present in all the cases studied. Nearly all the values of the dimensionless critical stress  c were
practically equal to one, except for the FTHET010 test, which gave a low value of 0.07 due
to a very low critical stress (less than 7 Pa) and the high value of the driving pressure (94 Pa)
(Table IV).
Table IV. Parameters of the hole erosion test with a constant pressure drop
(data from Wan and Fell [4]).

Copyright q

Test

P0 (Pa)

V0 (m/s)

f b (102 )

BDHET001
BDHET002
FTHET010
HDHET001
HDHET005
HDHET006
HDHET007
HDHET009
JDHET001
JDHET005
JDHET013
JDHET016
LDHET014
MDHET006
PDHET003
SHHET005
SHHET009
WBHET001

79.96
53.22
93.78
92.87
66.13
79.30
79.43
79.57
77.74
9.65
53.22
6.91
7.96
129.00
16.43
106.30
102.39
105.91

2.20
1.87
2.57
2.43
2.22
2.29
2.33
2.15
2.26
0.71
1.52
0.63
0.81
2.93
1.02
2.68
2.71
2.71

1.65
1.52
1.42
1.57
1.34
1.51
1.47
1.72
1.53
1.94
2.32
1.72
1.21
1.51
1.57
1.48
1.39
1.44

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S. BONELLI AND O. BRIVOIS

Table V. Results obtained with the scaling law. Hole erosion


tests with a constant pressure drop.
Test

c (Pa)

ter (s)

Ver (105 m/s)

ker (104 s/m)

BDHET001
BDHET002
FTHET010
HDHET001
HDHET005
HDHET006
HDHET007
HDHET009
JDHET001
JDHET005
JDHET013
JDHET016
LDHET014
MDHET006
PDHET003
SHHET005
SHHET009
WBHET001

76.07
50.93
6.63
92.87
66.13
76.00
79.41
74.42
72.32
6.92
49.66
6.42
7.95
128.22
13.85
106.20
99.77
105.81

223
210
73
319
299
1712
600
2183
133
647
380
1165
57
424
424
152
975
213

1.35
1.43
4.10
0.94
1.00
0.18
0.50
0.14
2.26
0.46
0.79
0.26
5.22
0.71
0.71
1.98
0.31
1.41

3.02
4.80
8.57
2.01
2.93
0.44
1.26
0.35
5.89
9.59
3.03
7.73
139.19
1.13
10.05
3.22
0.52
2.62

Table VI. Characteristic dimensionless numbers of the hole erosion


tests with a constant pressure drop.
Test

Re0

ker (104 )

cref (105 )

 c

BDHET001
BDHET002
FTHET010
HDHET001
HDHET005
HDHET006
HDHET007
HDHET009
JDHET001
JDHET005
JDHET013
JDHET016
LDHET014
MDHET006
PDHET003
SHHET005
SHHET009
WBHET001

6610
5606
7721
7298
6663
6875
6981
6452
6769
2115
4548
1904
2433
8779
3067
8038
8144
8144

7
9
22
5
6
1
3
1
13
7
5
5
113
3
10
9
2
7

11
14
39
9
10
2
5
1
25
16
13
10
185
6
21
13
2
12

0.9515
0.9570
0.0707
1105
1106
0.9583
0.9997
0.9354
0.9302
0.7170
0.9332
0.9283
0.9993
0.9940
0.8426
0.9990
0.9744
0.9990

Figure 4 shows the effect of the erosion process in terms of the flow rate with respect to time
and shows that the use of ter leads to efficient dimensionless scaling. Without this scaling, multiple
graphs would be necessary for clarity of presentation. Figure 5 shows the increase in the radius
R Q 2/5 , which ranged from 2 to 3.
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THE SCALING LAW IN THE HOLE EROSION TEST

1587

In Figure 6, dimensionless flow rates Q are plotted as a function of the scaling time t +ln(1  c ).
Nearly all the data can be seen to fall on a single curve. The scaling time is therefore an efficient
and simple means of plotting the flow rate.
Scaled radii are plotted as a function of the scaling time in a linear plot in Figure 7. Again,
nearly all the data can be seen to fall on a single curve. These graphs confirm the validity of
the scaling law Equation (35). Given the many simplifying assumptions used here, the agreement
speaks for itself: in spite of the large range of ker (covering three orders of magnitude), no further
operations are required to bring the model into line with the experimental data.

Figure 4. Hole erosion tests with a constant pressure drop, test (symbols) versus model (continuous lines).
Dimensionless flow is shown as a function of dimensionless time (data from Wan and Fell [4]).

Figure 5. Hole erosion tests with a constant pressure drop, test (symbols) versus model (continuous lines).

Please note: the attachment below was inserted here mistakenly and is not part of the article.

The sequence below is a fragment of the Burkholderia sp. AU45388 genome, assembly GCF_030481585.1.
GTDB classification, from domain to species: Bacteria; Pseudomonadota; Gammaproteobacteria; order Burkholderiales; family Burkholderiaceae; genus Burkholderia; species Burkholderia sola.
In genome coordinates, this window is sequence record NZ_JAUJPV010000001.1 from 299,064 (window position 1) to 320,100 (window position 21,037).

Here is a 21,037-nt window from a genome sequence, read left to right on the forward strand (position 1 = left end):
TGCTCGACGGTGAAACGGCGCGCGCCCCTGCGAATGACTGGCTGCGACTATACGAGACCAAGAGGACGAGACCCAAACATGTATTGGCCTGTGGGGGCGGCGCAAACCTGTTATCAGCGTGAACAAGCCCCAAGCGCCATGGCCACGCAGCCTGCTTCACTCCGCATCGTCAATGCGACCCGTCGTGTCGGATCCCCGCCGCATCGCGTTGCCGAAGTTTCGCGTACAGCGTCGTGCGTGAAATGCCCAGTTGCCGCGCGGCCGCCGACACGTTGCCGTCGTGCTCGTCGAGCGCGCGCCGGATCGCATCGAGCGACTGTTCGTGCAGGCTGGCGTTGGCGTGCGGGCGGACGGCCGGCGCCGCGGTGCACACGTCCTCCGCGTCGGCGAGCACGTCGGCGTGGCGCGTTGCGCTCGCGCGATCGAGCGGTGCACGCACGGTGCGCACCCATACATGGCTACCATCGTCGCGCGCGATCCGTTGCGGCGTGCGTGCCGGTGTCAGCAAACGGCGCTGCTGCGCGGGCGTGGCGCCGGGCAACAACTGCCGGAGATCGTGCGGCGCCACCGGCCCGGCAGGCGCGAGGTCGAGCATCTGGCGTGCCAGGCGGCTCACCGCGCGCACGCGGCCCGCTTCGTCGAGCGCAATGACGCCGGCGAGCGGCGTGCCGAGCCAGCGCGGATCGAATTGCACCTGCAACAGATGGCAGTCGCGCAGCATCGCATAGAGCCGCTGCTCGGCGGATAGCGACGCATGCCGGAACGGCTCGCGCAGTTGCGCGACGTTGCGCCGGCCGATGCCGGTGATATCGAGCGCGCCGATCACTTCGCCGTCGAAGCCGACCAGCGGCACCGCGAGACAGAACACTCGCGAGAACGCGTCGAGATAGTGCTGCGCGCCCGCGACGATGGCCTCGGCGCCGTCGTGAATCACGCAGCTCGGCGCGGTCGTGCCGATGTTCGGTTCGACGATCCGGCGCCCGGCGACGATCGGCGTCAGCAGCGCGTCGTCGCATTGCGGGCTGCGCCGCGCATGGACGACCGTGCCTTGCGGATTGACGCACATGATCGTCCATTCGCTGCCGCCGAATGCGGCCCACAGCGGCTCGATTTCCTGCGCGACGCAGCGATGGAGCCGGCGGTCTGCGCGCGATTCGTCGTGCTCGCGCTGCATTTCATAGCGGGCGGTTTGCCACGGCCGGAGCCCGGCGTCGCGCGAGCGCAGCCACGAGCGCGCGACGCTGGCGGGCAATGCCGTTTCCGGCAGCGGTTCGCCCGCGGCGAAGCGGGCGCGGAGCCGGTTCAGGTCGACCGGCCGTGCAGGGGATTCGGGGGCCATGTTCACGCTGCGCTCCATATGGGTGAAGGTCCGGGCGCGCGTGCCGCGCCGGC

Dimensionless radius is shown as a function of dimensionless time (data from Wan and Fell [4]).
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S. BONELLI AND O. BRIVOIS

Figure 6. Hole erosion tests with a constant pressure drop, test (symbols) versus model (continuous lines).
Dimensionless flow is shown as a function of scaling time (data from Wan and Fell [4]).

Figure 7. Hole erosion tests with a constant pressure drop, test (symbols) versus model (continuous lines).
Scaling law of the radius as a function of time (data from Wan and Fell [4]).

5. COMMENTS AND DISCUSSION


5.1. On the uniformity of the flow
Turbulent piping flows are known to be non-uniform at the entrance. The entry length of the flow
is lin 1.6Re0.25 R, where Re is the Reynold number and R the radius of the pipe. Assuming
uniformity in the interpretation of the data requires lin  L, yielding 15R  L for a Reynolds
number Re = 8000. The tests described in the previous section give lin 45 mm, i.e. 38% of the
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2008 John Wiley & Sons, Ltd.

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THE SCALING LAW IN THE HOLE EROSION TEST

1589

length of the pipe. It can be concluded that the pipe should be at least 1 m long in hole erosion
tests.
5.2. On the method of identification of erosion parameters
The LevenbergMarquartd method was used to solve the non-linear least-squares problem in
Equation (38). Establishing the existence and uniqueness of the parameters is fairly straightforward
due to the simplicity of the scaling law. Other methods were tested, such as linear regression
between b and dR/dt (the method used by Wan and Fell [46]) and linear regression between
b dt and R. The results obtained were similar; however, these linear regressions seem to be very
highly dependent on the quality of the raw data, and some of the data had to be removed. This
was not the case with the non-linear method used in Equation (38), which proved to be robust:
this method converged in a few iterations in all cases, with all the raw data, even when  c was
almost equal to one (e.g. tests HDHET001 and HDHET005). It was concluded that the non-linear
method used in Equation (38) is a more reliable means of determining the critical stress and the
coefficient of erosion than the linear extrapolation method.
5.3. On the identification of the critical stress